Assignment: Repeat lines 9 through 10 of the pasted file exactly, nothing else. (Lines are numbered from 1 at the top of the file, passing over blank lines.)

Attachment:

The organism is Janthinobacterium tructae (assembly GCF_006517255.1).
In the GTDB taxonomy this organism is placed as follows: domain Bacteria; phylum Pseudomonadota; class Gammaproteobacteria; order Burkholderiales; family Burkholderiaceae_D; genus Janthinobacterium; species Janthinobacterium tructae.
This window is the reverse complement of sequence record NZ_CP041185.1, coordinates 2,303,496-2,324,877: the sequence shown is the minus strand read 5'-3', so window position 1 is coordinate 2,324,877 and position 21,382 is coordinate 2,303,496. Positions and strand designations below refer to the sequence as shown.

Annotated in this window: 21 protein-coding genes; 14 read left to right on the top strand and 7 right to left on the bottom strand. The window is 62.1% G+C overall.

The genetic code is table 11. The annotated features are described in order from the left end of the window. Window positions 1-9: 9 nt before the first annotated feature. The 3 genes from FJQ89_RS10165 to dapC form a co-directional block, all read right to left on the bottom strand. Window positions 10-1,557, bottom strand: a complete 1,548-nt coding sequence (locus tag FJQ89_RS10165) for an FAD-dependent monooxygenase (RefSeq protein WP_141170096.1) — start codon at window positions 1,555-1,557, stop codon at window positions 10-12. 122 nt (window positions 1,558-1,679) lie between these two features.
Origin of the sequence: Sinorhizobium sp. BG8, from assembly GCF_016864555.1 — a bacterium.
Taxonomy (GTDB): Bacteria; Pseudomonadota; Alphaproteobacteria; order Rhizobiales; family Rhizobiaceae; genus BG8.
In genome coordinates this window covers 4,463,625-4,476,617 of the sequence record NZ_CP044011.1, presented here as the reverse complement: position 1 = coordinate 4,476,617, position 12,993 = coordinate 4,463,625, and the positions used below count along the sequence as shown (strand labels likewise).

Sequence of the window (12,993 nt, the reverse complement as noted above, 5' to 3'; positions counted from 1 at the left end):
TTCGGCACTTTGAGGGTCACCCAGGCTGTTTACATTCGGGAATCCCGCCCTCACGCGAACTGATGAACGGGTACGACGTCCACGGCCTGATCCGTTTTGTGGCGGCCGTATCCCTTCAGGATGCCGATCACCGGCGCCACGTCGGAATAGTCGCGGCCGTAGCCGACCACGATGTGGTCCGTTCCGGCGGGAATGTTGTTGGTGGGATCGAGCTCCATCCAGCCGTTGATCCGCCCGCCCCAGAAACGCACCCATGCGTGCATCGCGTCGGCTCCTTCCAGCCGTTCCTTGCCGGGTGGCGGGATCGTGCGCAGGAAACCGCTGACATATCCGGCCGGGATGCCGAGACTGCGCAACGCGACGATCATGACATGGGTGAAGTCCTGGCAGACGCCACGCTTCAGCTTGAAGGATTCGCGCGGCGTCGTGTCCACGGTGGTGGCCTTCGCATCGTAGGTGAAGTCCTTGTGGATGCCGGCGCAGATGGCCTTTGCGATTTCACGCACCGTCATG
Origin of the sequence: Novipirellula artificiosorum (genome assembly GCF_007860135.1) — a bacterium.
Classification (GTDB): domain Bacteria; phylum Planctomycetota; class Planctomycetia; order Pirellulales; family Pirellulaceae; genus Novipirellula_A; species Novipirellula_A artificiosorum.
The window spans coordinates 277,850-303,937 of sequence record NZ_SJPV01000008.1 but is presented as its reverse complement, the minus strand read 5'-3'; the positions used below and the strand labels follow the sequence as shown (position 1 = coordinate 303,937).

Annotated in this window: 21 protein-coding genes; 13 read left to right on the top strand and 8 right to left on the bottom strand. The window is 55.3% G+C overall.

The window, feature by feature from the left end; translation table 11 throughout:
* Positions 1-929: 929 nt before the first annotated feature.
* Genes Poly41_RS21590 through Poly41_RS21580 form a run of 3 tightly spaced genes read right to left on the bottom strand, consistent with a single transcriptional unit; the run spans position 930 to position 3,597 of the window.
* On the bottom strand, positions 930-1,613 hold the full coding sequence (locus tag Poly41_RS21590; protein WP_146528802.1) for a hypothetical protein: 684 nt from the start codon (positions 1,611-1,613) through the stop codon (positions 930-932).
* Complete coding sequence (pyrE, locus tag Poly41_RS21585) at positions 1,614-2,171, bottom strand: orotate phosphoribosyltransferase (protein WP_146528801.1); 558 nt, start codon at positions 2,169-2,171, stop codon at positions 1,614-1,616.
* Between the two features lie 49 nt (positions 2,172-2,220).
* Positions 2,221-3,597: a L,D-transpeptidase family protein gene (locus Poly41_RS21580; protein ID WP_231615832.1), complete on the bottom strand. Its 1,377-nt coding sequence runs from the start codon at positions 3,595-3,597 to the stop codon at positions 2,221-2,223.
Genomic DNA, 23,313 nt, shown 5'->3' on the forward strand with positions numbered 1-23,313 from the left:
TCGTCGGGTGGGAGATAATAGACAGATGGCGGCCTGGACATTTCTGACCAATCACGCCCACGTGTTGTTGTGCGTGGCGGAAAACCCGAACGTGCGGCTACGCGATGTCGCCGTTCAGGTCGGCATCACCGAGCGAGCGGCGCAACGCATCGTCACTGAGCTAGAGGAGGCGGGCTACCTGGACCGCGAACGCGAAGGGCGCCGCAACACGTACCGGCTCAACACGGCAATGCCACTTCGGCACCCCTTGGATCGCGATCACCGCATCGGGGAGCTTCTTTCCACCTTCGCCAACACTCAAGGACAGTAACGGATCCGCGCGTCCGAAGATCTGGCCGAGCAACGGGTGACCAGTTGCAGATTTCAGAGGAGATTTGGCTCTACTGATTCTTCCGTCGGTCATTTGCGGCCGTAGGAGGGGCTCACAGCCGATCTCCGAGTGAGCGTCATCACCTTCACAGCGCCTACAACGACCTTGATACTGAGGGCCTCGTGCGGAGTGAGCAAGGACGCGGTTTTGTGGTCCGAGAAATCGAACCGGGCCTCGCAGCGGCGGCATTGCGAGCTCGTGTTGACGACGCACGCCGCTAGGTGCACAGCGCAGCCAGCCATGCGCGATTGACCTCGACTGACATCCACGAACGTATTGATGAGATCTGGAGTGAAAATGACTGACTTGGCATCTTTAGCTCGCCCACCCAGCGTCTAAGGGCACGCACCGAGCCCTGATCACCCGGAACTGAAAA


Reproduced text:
Sequence of the window (12,993 nt, the reverse complement as noted above, 5' to 3'; positions counted from 1 at the left end):
TTCGGCACTTTGAGGGTCACCCAGGCTGTTTACATTCGGGAATCCCGCCCTCACGCGAACTGATGAACGGGTACGACGTCCACGGCCTGATCCGTTTTGTGGCGGCCGTATCCCTTCAGGATGCCGATCACCGGCGCCACGTCGGAATAGTCGCGGCCGTAGCCGACCACGATGTGGTCCGTTCCGGCGGGAATGTTGTTGGTGGGATCGAGCTCCATCCAGCCGTTGATCCGCCCGCCCCAGAAACGCACCCATGCGTGCATCGCGTCGGCTCCTTCCAGCCGTTCCTTGCCGGGTGGCGGGATCGTGCGCAGGAAACCGCTGACATATCCGGCCGGGATGCCGAGACTGCGCAACGCGACGATCATGACATGGGTGAAGTCCTGGCAGACGCCACGCTTCAGCTTGAAGGATTCGCGCGGCGTCGTGTCCACGGTGGTGGCCTTCGCATCGTAGGTGAAGTCCTTGTGGATGCCGGCGCAGATGGCCTTTGCGATTTCACGCACCGTCATG